Makes sense. I love rawhide in some circumstances. When my wife's spinning wheel cracked, I took a rawhide dog bone apart and wet it thoroughly and then wrapped the offending part and laced it up tight (with some deliberate gap between the edges). When it dried it was a better fix than using glue. And it keeps tightening.



Anyway...how similar  is the sound on a Fyberskin head to a goat or calfskin head?

Zachary Hoyt - Posted - 01/28/2022:  10:30:54


quote:

Originally posted by DWFII

quote:

Originally posted by Zachary Hoyt

They are more work to install, and they are more work to maintain, for the player, since the heads need to be tightened when the humidity goes up and loosened when it goes down. Some people feel the sound they get is worth some extra work, and others feel otherwise.






Makes sense. I love rawhide in some circumstances. When my wife's spinning wheel cracked, I took a rawhide dog bone apart and wet it thoroughly and then wrapped the offending part and laced it up tight (with some deliberate gap between the edges). When it dried it was a better fix than using glue. And it keeps tightening.



Anyway...how similar  is the sound on a Fyberskin head to a goat or calfskin head?






It's a good question, but the answer is unknowable.  It's like the question "how much is a fish like another fish?".  Different people hear and like or dislike different things in the same instrument and setup, and then there are so many other variables  that it's rather overwhelming to contemplate.  In my personal opinion the Fiberskyn is a bit dull sounding, especially up the neck, but many people like them.  Skin heads are highly variable because the thickness is not uniform from one skin to another, or even within one skin sometimes.  Then there is tension and moisture level and bridge and tailpiece types and string types and so on.  If you want to try for yourself a skin is not expensive, they can be had from places like Smakula Fretted Instruments, Elderly, etc.  They are a bit tedious to mount, but it's not impossibly hard to do.  You may find you like a skin head, or don't like it, but it will be a fun process if you like that kind of thing.  

mikehalloran - Posted - 01/28/2022:  12:08:11


>Anyway...how similar  is the sound on a Fyberskin head to a goat or calfskin head?<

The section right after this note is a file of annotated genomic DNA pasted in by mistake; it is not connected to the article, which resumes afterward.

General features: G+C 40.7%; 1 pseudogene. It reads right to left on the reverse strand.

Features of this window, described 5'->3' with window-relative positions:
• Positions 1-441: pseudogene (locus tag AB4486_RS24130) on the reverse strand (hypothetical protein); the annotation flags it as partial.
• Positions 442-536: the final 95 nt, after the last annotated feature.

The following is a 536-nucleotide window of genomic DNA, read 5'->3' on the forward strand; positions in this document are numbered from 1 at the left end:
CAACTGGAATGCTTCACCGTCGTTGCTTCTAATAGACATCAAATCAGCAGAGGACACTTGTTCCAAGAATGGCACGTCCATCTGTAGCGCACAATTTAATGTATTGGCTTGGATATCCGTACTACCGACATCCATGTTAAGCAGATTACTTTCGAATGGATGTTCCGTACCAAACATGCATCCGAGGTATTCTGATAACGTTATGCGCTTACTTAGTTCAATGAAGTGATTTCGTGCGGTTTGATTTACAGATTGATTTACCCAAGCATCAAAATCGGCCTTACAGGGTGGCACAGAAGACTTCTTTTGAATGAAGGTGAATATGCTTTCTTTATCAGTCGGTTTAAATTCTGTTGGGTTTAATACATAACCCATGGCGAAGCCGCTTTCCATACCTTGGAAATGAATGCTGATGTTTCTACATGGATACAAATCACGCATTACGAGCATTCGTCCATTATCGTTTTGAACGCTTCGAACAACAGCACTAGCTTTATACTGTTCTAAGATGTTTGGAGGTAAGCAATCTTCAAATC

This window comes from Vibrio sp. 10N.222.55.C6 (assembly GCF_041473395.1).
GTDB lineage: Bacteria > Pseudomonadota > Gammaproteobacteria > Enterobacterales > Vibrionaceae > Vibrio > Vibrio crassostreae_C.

Some of my Vegas have Fibreskyn while others have original Rogers heads from the '20s. They don't sound the same but it's entirely subjective if one is better than the other. 

Fathand - Posted - 01/28/2022:  13:18:53


I have a Fiberskyn head. I use it to catch sawdust to use as wood filler at a later date or to keep small parts when working on something.
I would certainly never use one on a banjo again. I have a mute when I want my banjo to sound dull.

DWFII - Posted - 01/28/2022:  15:51:17


Well, all other things being equal, which synthetuic head soundsmost like a well-tensioned skin head?

Dan Gellert - Posted - 01/28/2022:  16:10:32


quote:

Originally posted by DWFII

Well, all other things being equal, which synthetuic head soundsmost like a well-tensioned skin head?






Renaissance or maybe frosted.  Fiberskyn is just kind of dull IMO. 

Helix - Posted - 01/29/2022:  03:23:36


Rennaisance sounds the most like skin in my opinion.  (I volunteer at an acoustic music venue, one time a guy showed up with white latex house paint on the inside of his banjo head, quite the dampener, then run through a pa for a mixeable sound.) 



The Elites and Elite Ambers are what I chose about 12 years ago, just getting seated in.  Available through StewMac, but I think they do substitution when they don't have the Elite Ambers. 



I find Fiberskyns tighten up too fast, then there's too much fall off or decay. Think Attack/Sustain/Decay or Snap/Crackle and Pop.

Fiberskyns give high snap, low crackle and high pop, ok?



The Elite Amber is on the left, Elite and then Fiber. Both the Elites are Renaissance heads, the Amber is very elusive, the first one I saw was from Gold Tone. I like the way my resonator looks through the head.  See the frosted head, then the see-through heads. 


Edited by - Helix on 01/29/2022 03:29:11